OSM Battery Energy Storage System(BESS) is designed based on high performance Lithium Iron Phosphate (LFP) battery rack, and it has also integrated with OSM Battery Management System, Thermal Management System, Alarming System, etc.
What is grid-scale battery storage? Battery storage is a technology that enables power system operators and utilities to store energy for later use. A battery energy storage system (BESS) is an electrochemical device that charges (or collects energy) from the grid or a power plant and then discharges that energy at a later time to provide electricity or other grid services when needed. Several battery chemistries are available or under investigation for grid-scale applications, including lithium-ion, lead-acid, redox flow, and molten salt (including sodium-based chemistries).1 Battery chemistries differ in key technical characteristics (see What are key characteristics of battery storage systems?), and each battery has unique advantages and disadvantages. The current market for grid-scale battery storage in the United States and globally is dominated by lithium-ion chemistries (Figure 1). Due to technological innovations and improved manufacturing capacity, lithium-ion chemistries have experienced a steep price decline of over 70% from 2010-2016, and prices are projected to decline further.
The key characteristics of battery storage systems.
Rated power capacity is the total possible instantaneous discharge capability (in kilowatts [kW] or megawatts [MW]) of the BESS, or the maximum rate of discharge that the BESS can achieve, starting from a fully charged state.
• Energy capacity is the maximum amount of stored energy (in kilowatt-hours [kWh] or megawatt-hours [MWh])
• Storage duration is the amount of time storage can discharge at its power capacity before depleting its energy capacity. For example, a battery with 1 MW of power capacity and 4 MWh of usable energy capacity will have a storage duration of four hours.
• Cycle life/lifetime is the amount of time or cycles a battery storage system can provide regular charging and discharging before failure or significant degradation.
• Self-discharge occurs when the stored charge (or energy) of the battery is reduced through internal chemical reactions, or without being discharged to perform work for the grid or a customer. Self-discharge, expressed as a percentage of charge lost over a certain period, reduces the amount of energy available for discharge and is an important parameter to consider in batteries intended for longer-duration applications.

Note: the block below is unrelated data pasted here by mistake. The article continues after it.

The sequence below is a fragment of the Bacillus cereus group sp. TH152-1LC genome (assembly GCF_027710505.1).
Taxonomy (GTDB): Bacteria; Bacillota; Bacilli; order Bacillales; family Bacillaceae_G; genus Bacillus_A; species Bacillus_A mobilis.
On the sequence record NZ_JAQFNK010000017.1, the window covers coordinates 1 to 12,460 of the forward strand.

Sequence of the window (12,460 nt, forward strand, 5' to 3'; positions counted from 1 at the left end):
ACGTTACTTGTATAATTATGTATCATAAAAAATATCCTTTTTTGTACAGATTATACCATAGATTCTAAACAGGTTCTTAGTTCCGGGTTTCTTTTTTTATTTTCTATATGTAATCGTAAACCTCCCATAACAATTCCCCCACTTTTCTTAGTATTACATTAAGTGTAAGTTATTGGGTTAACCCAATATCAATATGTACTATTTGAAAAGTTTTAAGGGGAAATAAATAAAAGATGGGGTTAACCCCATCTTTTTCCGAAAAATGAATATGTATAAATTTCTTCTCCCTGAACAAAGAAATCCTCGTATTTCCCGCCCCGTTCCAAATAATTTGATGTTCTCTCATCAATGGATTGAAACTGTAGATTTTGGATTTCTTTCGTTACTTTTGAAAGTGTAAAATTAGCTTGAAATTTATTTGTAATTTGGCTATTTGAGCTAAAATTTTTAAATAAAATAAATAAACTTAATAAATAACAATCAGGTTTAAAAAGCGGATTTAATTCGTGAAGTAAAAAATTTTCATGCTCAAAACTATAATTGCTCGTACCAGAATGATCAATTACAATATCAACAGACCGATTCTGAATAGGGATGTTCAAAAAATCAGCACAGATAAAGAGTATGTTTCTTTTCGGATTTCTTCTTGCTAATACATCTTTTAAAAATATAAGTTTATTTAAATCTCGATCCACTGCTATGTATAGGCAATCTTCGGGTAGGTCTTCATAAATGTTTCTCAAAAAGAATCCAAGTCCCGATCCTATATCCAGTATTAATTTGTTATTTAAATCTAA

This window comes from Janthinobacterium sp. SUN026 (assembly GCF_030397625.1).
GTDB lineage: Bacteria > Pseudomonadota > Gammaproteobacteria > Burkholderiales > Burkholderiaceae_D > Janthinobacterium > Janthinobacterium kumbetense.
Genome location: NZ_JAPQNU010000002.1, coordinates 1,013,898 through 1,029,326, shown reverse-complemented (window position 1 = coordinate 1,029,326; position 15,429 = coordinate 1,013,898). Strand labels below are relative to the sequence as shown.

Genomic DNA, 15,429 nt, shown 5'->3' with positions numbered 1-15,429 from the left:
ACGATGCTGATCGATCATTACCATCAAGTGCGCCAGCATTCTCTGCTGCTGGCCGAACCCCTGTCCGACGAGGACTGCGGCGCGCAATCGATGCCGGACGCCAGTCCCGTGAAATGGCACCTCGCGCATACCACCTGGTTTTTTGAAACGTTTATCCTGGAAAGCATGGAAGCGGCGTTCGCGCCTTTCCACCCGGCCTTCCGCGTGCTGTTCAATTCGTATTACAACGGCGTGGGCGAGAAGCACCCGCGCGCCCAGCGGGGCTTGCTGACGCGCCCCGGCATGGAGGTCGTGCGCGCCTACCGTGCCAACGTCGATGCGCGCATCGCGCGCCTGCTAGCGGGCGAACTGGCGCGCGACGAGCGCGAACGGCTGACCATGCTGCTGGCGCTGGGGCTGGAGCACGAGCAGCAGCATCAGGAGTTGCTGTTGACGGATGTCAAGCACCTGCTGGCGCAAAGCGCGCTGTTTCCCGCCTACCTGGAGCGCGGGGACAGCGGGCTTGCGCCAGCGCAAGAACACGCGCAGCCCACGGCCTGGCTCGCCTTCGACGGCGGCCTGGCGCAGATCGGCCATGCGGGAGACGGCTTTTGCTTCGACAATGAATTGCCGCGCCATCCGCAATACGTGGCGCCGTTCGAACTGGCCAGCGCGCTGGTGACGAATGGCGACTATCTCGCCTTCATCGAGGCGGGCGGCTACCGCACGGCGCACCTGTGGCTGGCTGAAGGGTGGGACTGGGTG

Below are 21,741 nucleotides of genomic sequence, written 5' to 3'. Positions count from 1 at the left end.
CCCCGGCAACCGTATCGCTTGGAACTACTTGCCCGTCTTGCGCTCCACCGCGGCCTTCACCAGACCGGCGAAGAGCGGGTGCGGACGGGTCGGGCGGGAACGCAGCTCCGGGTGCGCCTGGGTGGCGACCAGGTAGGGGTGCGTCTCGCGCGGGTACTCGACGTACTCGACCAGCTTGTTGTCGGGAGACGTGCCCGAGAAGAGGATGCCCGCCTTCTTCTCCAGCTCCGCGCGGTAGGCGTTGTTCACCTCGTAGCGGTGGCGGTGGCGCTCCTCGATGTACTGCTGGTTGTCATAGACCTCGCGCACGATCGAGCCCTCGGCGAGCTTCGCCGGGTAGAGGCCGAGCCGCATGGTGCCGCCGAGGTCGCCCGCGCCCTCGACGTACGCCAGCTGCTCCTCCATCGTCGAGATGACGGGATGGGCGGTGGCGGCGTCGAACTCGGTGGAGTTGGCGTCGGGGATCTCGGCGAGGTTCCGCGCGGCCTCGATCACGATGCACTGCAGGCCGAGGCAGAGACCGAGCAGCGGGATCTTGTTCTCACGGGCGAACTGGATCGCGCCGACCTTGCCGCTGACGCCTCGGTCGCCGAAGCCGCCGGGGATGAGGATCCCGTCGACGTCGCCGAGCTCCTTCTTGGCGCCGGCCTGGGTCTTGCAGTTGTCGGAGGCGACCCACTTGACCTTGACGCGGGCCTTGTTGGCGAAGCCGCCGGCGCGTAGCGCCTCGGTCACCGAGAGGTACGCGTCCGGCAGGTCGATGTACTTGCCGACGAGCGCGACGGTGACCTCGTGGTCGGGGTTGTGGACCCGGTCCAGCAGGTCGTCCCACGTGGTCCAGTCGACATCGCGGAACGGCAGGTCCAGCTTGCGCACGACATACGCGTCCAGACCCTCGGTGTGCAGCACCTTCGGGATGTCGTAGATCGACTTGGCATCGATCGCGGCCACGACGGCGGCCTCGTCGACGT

• State of charge SOC, expressed as a percentage, represents the battery’s present level of charge and ranges from completely discharged to fully charged. The state of charge influences a battery’s ability to provide energy or ancillary services to the grid at any given time.
• Round-trip efficiency, measured as a percentage, is a ratio of the energy charged to the battery to the energy discharged from the battery. It can represent the total DC-DC or AC-AC efficiency of the battery system, including losses from self-discharge and other electrical losses. Although battery manufacturers often refer to the DC-DC efficiency, AC-AC efficiency is typically more important to utilities, as they only see the battery’s charging and discharging from the point of interconnection to the power system, which uses AC (Denholm 2019).
Lithium-ion batteries Technology
Li-ion batteries get their name from the transfer of lithium ions between the electrodes, both when energy is injected for storage purposes and when it is extracted. Instead of metallic lithium, Li-ion batteries use lithiated metal oxides as the cathode (the negatively charged electrode by which electrons enter a device), and carbon typically serves as the anode (the positively charged electrode by which electrons leave a device). Unlike other batteries with electrodes that change by charging and discharging, Li-ion batteries offer better efficiency because the ion movements leave electrode structures intact.
Within the lithium family there are a variety of different chemistries and designs from numerous suppliers. Innovation and manufacturing volume have continued to yield improvements in cost, energy density, and cycle life.
For storage durations of 30 minutes to three hours, lithium batteries are currently the most cost-effective solution, and have the best energy density compared to the alternatives. For longer durations, lithium may or may not be the most cost-effective choice depending on the application, particularly when considering lifetime costs. Lithium batteries are also highly configurable into a variety of string sizes and battery racks to create a wide range of voltages, power ratings, or energy increments. This allows for application-specific designs that can range from a few kilowatts with a few minutes of storage, up to multi-megawatt solutions with hours of storage that may be used at a utility substation or a wind farm.
Lithium ion LFP battery is the best solution based on currently market. Picking an ideal battery application and designing the best system and operating strategy can make or break the economics of an energy storage project. Learning about the benefits and challenges of the different commercially available battery technologies is key to making the right choice.